Sotoudeh has also been fighting against the death penalty, particularly in the case of children sentenced to death, which contravenes international human rights law. She defended a number of minors who had been sentenced to death for alleged murder before reaching the age of 18. She has organised out-of-court activities to save death row adolescents, several of which were successful. Sotoudeh is a member of the non-governmental organisation called “Step by Step to Stop the Death Penalty” (LEGAM). It was established in 2013, aiming to abolish the death penalty in stages with its activities mainly concentrated around changing the country’s death penalty laws.
Persecution and imprisonment
For her activism, Sotoudeh has often been the target of the Iranian authorities. She was first arrested in September 2010 and charged with “spreading propaganda against the State” and “collusion and gathering with the aim of acting against national security.” She was subsequently sentenced to 11 years in prison, with a further 20-year ban on practising law and a 20-year restriction on social rights and travelling abroad. The sentence was commuted on appeal to 6 years of imprisonment and a 10-year ban on practising her profession.
During her imprisonment, Sotoudeh was held for long periods in solitary confinement and often denied contact with her husband and young children. In protest against these inhumane conditions, she conducted several hunger strikes. Following her first imprisonment in 2010, the national and international outcry over the case resulted in her release in September 2013.
Beginning October 2014, she staged sit-ins for 9 months outside the Bar Association of Tehran in protest against the suspension of her lawyer’s licence. Eventually, she succeeded to have the suspension reduced to 9 months and thus lifted.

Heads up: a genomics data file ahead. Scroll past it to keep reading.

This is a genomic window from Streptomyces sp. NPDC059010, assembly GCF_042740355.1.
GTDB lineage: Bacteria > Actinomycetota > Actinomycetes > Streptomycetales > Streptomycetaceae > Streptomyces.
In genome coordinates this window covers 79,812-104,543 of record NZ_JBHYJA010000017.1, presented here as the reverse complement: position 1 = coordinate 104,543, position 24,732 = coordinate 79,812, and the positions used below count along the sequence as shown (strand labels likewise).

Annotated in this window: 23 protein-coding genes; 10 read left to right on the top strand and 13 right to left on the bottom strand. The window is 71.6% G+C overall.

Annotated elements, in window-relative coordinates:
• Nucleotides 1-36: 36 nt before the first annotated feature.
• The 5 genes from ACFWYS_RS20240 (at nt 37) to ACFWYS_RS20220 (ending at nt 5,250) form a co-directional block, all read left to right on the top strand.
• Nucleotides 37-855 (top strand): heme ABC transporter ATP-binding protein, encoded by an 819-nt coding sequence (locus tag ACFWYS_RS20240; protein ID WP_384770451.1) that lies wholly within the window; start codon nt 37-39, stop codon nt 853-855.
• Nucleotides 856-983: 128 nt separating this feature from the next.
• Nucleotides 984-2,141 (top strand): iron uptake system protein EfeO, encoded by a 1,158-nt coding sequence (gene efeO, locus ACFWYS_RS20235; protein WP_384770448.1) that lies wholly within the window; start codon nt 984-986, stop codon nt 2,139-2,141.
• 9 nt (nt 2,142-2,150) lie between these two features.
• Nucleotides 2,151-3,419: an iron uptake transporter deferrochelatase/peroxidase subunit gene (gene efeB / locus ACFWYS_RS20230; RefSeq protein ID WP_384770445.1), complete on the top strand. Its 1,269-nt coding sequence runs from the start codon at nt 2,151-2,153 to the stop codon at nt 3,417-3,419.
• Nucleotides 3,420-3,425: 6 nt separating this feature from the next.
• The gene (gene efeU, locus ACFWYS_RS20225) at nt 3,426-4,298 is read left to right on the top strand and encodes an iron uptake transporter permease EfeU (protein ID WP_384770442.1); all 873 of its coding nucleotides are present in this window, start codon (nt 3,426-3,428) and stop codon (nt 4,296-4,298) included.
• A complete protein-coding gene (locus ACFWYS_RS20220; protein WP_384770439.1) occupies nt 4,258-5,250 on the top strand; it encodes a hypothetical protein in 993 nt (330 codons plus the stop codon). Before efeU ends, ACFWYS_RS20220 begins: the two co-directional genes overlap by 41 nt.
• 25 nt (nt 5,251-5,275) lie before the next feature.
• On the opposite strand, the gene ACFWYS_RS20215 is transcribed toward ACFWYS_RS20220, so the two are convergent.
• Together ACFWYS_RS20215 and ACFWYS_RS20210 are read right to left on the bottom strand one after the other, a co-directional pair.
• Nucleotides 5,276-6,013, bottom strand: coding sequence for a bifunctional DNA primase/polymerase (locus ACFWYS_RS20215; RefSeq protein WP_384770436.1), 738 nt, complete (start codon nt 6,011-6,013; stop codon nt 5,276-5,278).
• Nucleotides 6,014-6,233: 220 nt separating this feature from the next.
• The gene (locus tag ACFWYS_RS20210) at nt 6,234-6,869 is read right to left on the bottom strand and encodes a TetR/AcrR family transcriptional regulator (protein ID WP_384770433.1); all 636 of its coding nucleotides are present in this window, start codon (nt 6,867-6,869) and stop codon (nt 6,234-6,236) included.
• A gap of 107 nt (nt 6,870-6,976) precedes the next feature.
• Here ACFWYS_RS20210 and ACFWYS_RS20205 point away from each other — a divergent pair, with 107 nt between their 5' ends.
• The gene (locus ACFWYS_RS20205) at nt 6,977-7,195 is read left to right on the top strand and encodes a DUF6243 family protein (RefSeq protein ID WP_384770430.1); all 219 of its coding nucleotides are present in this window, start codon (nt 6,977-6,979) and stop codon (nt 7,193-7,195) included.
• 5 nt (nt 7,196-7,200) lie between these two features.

In June 2018, Sotoudeh was detained again after being notified of a court ruling, issued in absentia in 2016, sentencing her to 5 years of imprisonment for allegedly “acting against national security.” Shortly before her arrest, Sotoudeh had protested a decision by Iran's judiciary to allow only a pool of 20 preselected lawyers to represent political cases. Further charges were also added, including blatantly false and politicised ones such as endangering the country's security through assembly and "corruption and prostitution," most likely in response to her defence of the women protestors who had removed their headscarves.
In total, Sotoudeh was sentenced to 38 years in prison and 148 lashes for these “crimes” in March 2019. According to a recent Iranian law, she will only serve the longest sentence for one of the convictions, which is still 12 years. Her sentence is being served in Evin Prison, one of the regime’s most notorious prisons for detaining political prisoners, where there has been widespread documentation of torture and human rights abuses.
During the Covid-19 pandemic, Iran’s prison system was severely affected by the virus. Sotoudeh has subsequently conducted further hunger strikes during the pandemic, calling for the release of all political prisoners, decrying the abysmal conditions of detention of human rights defenders and political prisoners in the country, and condemning the multiple breaches to their right to a fair trial.
As she continues her fight even from behind bars, Sotoudeh remains a powerful symbol of hope for a more just and equitable society in Iran.